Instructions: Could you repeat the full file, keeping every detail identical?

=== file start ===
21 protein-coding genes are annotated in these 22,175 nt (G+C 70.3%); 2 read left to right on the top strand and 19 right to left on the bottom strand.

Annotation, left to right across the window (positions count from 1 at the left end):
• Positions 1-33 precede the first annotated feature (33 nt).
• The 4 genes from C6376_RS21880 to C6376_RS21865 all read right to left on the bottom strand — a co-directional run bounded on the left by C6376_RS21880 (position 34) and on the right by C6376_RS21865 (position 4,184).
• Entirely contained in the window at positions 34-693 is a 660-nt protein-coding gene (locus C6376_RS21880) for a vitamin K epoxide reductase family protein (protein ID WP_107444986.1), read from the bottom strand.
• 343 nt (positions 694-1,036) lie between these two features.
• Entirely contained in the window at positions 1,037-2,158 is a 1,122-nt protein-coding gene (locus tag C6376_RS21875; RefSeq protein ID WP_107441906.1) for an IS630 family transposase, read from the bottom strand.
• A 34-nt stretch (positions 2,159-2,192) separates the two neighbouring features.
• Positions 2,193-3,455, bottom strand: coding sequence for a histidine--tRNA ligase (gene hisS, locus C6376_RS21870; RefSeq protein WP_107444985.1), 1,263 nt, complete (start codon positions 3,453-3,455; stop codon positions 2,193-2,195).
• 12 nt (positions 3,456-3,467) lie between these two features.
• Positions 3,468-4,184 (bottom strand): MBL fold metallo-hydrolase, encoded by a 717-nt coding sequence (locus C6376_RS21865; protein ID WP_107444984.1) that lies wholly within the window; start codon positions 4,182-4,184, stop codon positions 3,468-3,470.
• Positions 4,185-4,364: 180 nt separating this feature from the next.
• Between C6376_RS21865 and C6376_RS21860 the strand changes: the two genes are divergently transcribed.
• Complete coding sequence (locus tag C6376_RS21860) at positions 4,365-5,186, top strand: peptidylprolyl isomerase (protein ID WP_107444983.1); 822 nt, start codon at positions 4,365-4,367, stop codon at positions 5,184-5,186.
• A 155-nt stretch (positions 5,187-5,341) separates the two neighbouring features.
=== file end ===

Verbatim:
21 protein-coding genes are annotated in these 22,175 nt (G+C 70.3%); 2 read left to right on the top strand and 19 right to left on the bottom strand.

Annotation, left to right across the window (positions count from 1 at the left end):
• Positions 1-33 precede the first annotated feature (33 nt).
• The 4 genes from C6376_RS21880 to C6376_RS21865 all read right to left on the bottom strand — a co-directional run bounded on the left by C6376_RS21880 (position 34) and on the right by C6376_RS21865 (position 4,184).
• Entirely contained in the window at positions 34-693 is a 660-nt protein-coding gene (locus C6376_RS21880) for a vitamin K epoxide reductase family protein (protein ID WP_107444986.1), read from the bottom strand.
• 343 nt (positions 694-1,036) lie between these two features.
• Entirely contained in the window at positions 1,037-2,158 is a 1,122-nt protein-coding gene (locus tag C6376_RS21875; RefSeq protein ID WP_107441906.1) for an IS630 family transposase, read from the bottom strand.
• A 34-nt stretch (positions 2,159-2,192) separates the two neighbouring features.
• Positions 2,193-3,455, bottom strand: coding sequence for a histidine--tRNA ligase (gene hisS, locus C6376_RS21870; RefSeq protein WP_107444985.1), 1,263 nt, complete (start codon positions 3,453-3,455; stop codon positions 2,193-2,195).
• 12 nt (positions 3,456-3,467) lie between these two features.
• Positions 3,468-4,184 (bottom strand): MBL fold metallo-hydrolase, encoded by a 717-nt coding sequence (locus C6376_RS21865; protein ID WP_107444984.1) that lies wholly within the window; start codon positions 4,182-4,184, stop codon positions 3,468-3,470.
• Positions 4,185-4,364: 180 nt separating this feature from the next.
• Between C6376_RS21865 and C6376_RS21860 the strand changes: the two genes are divergently transcribed.
• Complete coding sequence (locus tag C6376_RS21860) at positions 4,365-5,186, top strand: peptidylprolyl isomerase (protein ID WP_107444983.1); 822 nt, start codon at positions 4,365-4,367, stop codon at positions 5,184-5,186.
• A 155-nt stretch (positions 5,187-5,341) separates the two neighbouring features.